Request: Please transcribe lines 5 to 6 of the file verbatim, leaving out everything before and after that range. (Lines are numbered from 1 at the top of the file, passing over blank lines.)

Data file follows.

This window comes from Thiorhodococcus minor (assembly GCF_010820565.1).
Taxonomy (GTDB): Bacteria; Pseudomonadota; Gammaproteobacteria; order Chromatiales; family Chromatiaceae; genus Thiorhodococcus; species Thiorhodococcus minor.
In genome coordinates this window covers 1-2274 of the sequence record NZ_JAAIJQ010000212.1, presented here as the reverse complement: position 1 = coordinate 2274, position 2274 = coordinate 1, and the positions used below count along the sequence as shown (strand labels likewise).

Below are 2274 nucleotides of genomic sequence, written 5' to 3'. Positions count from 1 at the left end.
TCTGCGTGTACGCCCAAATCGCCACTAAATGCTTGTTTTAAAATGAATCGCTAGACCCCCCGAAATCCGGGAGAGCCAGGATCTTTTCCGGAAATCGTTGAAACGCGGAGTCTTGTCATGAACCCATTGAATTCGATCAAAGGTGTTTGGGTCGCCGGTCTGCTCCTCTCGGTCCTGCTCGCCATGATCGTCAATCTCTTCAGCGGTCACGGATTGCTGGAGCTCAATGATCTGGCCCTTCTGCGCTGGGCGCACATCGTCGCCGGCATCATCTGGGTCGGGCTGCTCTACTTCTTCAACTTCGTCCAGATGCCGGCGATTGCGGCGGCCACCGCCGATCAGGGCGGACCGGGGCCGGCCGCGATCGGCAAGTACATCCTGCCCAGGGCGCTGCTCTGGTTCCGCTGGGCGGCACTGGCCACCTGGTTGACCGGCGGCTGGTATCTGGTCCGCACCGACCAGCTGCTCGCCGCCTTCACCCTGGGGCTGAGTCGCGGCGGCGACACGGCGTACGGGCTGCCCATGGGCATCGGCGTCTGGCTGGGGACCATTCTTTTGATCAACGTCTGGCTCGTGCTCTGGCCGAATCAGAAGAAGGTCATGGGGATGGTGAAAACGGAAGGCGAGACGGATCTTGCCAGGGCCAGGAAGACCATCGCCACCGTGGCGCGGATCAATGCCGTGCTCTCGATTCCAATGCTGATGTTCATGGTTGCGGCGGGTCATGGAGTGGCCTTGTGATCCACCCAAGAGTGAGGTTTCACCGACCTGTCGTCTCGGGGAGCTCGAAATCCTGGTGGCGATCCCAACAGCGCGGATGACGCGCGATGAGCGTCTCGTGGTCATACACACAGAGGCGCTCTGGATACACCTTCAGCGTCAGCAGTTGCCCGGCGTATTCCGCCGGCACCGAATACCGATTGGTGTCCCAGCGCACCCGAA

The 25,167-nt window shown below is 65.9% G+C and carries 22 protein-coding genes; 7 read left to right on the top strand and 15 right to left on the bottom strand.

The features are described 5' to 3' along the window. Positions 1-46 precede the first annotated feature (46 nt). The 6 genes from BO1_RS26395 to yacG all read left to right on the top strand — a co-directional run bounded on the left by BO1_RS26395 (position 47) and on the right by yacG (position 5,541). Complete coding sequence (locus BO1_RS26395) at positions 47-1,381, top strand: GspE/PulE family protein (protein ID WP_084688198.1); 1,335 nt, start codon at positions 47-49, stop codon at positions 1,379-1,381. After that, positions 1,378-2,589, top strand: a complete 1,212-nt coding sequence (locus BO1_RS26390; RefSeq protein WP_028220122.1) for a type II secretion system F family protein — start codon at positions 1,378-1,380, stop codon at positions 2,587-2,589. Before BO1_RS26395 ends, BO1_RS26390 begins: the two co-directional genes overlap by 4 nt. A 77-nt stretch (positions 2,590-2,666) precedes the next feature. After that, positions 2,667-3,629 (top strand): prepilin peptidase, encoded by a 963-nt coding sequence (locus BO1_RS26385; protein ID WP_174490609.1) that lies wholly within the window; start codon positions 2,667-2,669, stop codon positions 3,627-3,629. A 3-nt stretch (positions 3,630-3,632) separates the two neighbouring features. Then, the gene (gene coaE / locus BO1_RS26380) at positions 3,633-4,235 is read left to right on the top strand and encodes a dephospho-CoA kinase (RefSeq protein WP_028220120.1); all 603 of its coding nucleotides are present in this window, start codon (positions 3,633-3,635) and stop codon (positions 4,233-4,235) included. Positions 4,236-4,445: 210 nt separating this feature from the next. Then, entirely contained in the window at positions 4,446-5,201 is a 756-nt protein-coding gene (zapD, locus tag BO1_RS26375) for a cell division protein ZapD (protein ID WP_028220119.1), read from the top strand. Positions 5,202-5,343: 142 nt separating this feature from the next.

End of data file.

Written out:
TCTGCGTGTACGCCCAAATCGCCACTAAATGCTTGTTTTAAAATGAATCGCTAGACCCCCCGAAATCCGGGAGAGCCAGGATCTTTTCCGGAAATCGTTGAAACGCGGAGTCTTGTCATGAACCCATTGAATTCGATCAAAGGTGTTTGGGTCGCCGGTCTGCTCCTCTCGGTCCTGCTCGCCATGATCGTCAATCTCTTCAGCGGTCACGGATTGCTGGAGCTCAATGATCTGGCCCTTCTGCGCTGGGCGCACATCGTCGCCGGCATCATCTGGGTCGGGCTGCTCTACTTCTTCAACTTCGTCCAGATGCCGGCGATTGCGGCGGCCACCGCCGATCAGGGCGGACCGGGGCCGGCCGCGATCGGCAAGTACATCCTGCCCAGGGCGCTGCTCTGGTTCCGCTGGGCGGCACTGGCCACCTGGTTGACCGGCGGCTGGTATCTGGTCCGCACCGACCAGCTGCTCGCCGCCTTCACCCTGGGGCTGAGTCGCGGCGGCGACACGGCGTACGGGCTGCCCATGGGCATCGGCGTCTGGCTGGGGACCATTCTTTTGATCAACGTCTGGCTCGTGCTCTGGCCGAATCAGAAGAAGGTCATGGGGATGGTGAAAACGGAAGGCGAGACGGATCTTGCCAGGGCCAGGAAGACCATCGCCACCGTGGCGCGGATCAATGCCGTGCTCTCGATTCCAATGCTGATGTTCATGGTTGCGGCGGGTCATGGAGTGGCCTTGTGATCCACCCAAGAGTGAGGTTTCACCGACCTGTCGTCTCGGGGAGCTCGAAATCCTGGTGGCGATCCCAACAGCGCGGATGACGCGCGATGAGCGTCTCGTGGTCATACACACAGAGGCGCTCTGGATACACCTTCAGCGTCAGCAGTTGCCCGGCGTATTCCGCCGGCACCGAATACCGATTGGTGTCCCAGCGCACCCGAA

The 25,167-nt window shown below is 65.9% G+C and carries 22 protein-coding genes; 7 read left to right on the top strand and 15 right to left on the bottom strand.